Giving Up our Right to Privacy Does Not Make Us Safer

Most people who have been following the political cycle recently, and many who have not, are probably aware of the court case involving Apple and their refusal to create software that could allow them to unlock the iPhone of San Bernardino terrorist Syed Farook. Even some of the presidential candidates have weighed in. Democratic candidates Hillary Clinton and Bernie Sanders have both declined to take a side in the debate. Republican candidates Ted Cruz and Donald Trump believe that Apple should comply with the order, with Trump, who apparently thinks he is running for king and not president, going so far as to say he would force Apple to comply if he were elected. Marco Rubio stated that Apple should “voluntarily comply,” but also warned of the possible dangers if they do. Former candidate Rand Paul, on the other hand, said that Apple should not be forced to comply.

Specifically, what the FBI wants Apple to do is to create two different kinds of software. Farook’s iPhone 5c is locked with a four-digit passcode. If entered incorrectly enough times, the phone will lock down and the only way to restore it is to reset it to factory settings, erasing all of its data. The first piece of proposed software would eliminate this factor, allowing codes to be entered indefinitely. The second piece would allow a computer to enter thousands of codes at once. If both were implemented, the user could unlock the phone and recover all of its data without knowing the passcode.

What’s interesting about those who are defending the FBI is that they argue that if created, this software’s use would stay relegated to a single phone. If history has proven anything, it is that no weapon ever created has ever been used only once, and before you accuse me of calling the proposed software a weapon, please realize that yes, I am absolutely calling it that. Once Apple creates this software, there will be no going back. It would reverse decades of Apple’s progress in creating almost impenetrable encryption. Any hacker who got their hands on it could unlock any iPhone, even remotely, and steal someone’s information. However, that’s not the worst danger. The worst danger is that the government will use it to spy on citizens. If the software is created, this danger will become an absolute certainty. The government already collects emails, Internet records, and phone records from citizens. Does anyone really think they will not do the same with iPhones?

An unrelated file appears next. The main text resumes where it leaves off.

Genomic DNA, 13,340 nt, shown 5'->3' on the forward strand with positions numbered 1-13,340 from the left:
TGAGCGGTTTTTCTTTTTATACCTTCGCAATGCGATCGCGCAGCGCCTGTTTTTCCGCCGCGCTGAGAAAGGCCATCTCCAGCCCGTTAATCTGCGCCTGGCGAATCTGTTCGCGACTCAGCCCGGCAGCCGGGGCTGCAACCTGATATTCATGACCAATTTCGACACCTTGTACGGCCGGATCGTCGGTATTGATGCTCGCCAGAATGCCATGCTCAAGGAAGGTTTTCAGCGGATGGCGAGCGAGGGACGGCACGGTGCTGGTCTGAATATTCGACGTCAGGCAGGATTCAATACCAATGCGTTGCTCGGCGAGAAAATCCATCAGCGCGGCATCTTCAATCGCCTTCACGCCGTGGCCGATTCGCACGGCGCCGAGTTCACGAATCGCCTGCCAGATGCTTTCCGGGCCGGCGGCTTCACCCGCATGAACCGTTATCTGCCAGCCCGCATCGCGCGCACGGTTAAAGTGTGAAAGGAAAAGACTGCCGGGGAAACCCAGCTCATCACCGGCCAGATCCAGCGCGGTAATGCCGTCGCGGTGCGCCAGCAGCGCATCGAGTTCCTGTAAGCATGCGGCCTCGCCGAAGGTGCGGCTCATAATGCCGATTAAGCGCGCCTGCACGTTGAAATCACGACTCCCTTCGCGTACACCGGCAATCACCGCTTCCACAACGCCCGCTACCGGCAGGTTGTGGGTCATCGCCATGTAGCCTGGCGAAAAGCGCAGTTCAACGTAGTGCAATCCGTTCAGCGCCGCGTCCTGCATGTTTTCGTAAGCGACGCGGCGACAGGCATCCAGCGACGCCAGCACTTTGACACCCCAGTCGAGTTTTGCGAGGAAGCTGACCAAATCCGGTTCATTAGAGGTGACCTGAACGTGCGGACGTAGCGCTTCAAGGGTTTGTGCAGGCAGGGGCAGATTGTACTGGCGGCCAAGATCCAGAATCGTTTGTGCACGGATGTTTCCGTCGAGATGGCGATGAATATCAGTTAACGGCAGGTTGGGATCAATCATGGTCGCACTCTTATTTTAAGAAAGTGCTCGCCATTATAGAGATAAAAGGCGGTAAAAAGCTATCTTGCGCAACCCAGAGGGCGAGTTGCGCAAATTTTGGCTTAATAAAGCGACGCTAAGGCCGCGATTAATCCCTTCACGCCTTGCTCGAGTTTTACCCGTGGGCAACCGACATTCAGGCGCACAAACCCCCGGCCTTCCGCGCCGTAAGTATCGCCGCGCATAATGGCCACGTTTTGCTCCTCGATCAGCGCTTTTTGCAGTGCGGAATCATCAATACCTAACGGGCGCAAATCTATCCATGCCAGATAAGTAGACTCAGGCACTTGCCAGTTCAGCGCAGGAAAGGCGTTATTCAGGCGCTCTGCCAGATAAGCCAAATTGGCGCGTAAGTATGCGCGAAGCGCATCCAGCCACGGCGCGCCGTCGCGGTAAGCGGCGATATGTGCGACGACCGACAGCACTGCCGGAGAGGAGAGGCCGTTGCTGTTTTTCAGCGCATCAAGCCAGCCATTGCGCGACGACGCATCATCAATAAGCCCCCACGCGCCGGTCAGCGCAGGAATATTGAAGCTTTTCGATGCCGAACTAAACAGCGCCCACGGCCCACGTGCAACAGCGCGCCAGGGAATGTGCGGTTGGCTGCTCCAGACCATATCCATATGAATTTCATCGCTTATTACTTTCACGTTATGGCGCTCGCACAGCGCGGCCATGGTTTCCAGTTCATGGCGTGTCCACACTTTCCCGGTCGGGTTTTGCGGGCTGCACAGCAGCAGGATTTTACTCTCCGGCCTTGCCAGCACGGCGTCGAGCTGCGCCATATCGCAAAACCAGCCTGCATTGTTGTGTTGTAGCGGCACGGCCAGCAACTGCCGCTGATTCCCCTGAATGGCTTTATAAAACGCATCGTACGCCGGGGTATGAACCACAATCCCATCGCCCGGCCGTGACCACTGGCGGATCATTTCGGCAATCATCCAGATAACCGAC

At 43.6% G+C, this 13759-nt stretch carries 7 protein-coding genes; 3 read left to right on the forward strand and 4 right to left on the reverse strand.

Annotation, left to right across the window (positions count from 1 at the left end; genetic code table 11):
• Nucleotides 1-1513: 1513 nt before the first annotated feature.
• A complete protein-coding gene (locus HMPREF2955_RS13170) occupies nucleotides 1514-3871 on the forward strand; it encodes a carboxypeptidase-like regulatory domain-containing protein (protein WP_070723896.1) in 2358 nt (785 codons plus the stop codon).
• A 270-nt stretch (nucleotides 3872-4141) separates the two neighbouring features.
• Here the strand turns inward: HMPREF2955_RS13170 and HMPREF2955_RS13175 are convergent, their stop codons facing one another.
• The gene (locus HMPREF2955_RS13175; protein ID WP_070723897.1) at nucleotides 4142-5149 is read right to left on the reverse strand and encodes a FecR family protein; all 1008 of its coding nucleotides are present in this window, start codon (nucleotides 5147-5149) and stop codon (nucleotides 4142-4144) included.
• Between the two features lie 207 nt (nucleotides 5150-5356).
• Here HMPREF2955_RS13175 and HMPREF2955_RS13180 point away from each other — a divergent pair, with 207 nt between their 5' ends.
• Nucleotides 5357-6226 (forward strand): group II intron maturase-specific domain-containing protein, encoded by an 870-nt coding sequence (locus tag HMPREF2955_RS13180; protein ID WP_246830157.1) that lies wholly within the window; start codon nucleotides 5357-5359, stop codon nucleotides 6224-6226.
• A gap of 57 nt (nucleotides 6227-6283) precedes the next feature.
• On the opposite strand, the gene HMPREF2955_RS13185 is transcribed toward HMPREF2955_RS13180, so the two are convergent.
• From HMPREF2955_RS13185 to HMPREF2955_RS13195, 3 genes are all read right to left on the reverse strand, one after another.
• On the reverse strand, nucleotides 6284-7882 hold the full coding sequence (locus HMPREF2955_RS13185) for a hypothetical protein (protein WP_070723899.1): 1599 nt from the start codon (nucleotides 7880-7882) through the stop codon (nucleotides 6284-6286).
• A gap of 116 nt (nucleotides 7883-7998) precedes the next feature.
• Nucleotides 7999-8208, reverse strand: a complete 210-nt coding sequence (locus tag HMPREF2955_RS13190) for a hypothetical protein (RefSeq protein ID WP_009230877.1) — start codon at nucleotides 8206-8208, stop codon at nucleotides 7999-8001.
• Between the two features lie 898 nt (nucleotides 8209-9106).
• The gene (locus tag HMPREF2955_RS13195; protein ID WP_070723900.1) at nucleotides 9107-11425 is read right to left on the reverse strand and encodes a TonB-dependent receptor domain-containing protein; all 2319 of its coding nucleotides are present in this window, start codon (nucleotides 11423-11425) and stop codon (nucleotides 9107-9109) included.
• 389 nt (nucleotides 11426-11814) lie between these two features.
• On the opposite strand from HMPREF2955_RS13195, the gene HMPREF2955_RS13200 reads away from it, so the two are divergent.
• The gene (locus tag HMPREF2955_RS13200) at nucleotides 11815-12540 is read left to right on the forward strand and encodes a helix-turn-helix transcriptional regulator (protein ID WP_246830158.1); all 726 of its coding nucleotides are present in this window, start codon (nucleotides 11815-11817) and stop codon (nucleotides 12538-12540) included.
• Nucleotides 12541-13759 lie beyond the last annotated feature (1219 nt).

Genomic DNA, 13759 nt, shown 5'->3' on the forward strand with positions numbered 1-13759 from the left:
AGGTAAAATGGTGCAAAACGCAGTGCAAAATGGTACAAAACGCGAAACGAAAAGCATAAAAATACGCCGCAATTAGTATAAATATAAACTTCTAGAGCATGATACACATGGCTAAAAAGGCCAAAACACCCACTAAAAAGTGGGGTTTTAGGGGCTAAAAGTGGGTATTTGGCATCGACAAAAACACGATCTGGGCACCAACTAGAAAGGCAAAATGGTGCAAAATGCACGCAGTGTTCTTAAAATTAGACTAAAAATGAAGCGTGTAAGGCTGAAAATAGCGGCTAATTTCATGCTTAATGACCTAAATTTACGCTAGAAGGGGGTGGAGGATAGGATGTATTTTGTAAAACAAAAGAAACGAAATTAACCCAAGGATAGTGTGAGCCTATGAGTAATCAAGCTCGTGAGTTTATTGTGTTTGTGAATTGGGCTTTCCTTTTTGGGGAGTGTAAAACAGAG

Some people argue that they need to know citizen’s private information in order to keep us safe. If we can’t preemptively stop terrorism, they argue, people will die, and how will we know who the terrorists are without searching people’s private information and finding out? The problem with this argument is that not only have no terrorist attacks ever been stopped in this way, but the right to privacy and being left alone is a fundamental human right. The Fourth Amendment to the Constitution says that in order to search someone’s property, a warrant needs to be issued by a judge on probable cause that a crime was committed. People need the right to live their lives freely without government intrusion.

However, there is also an argument to be made from the First Amendment. Apple has contended that being forced to write code they disagree with violates their right to free speech. Should Apple be compelled to do something they believe is wrong?

Apple CEO Tim Cook has stated that, if necessary, he will take the case to the Supreme Court, and that possibility seems extremely likely. For the good of the country, let’s hope they make the right decision. The rights of every American hang in the balance. 


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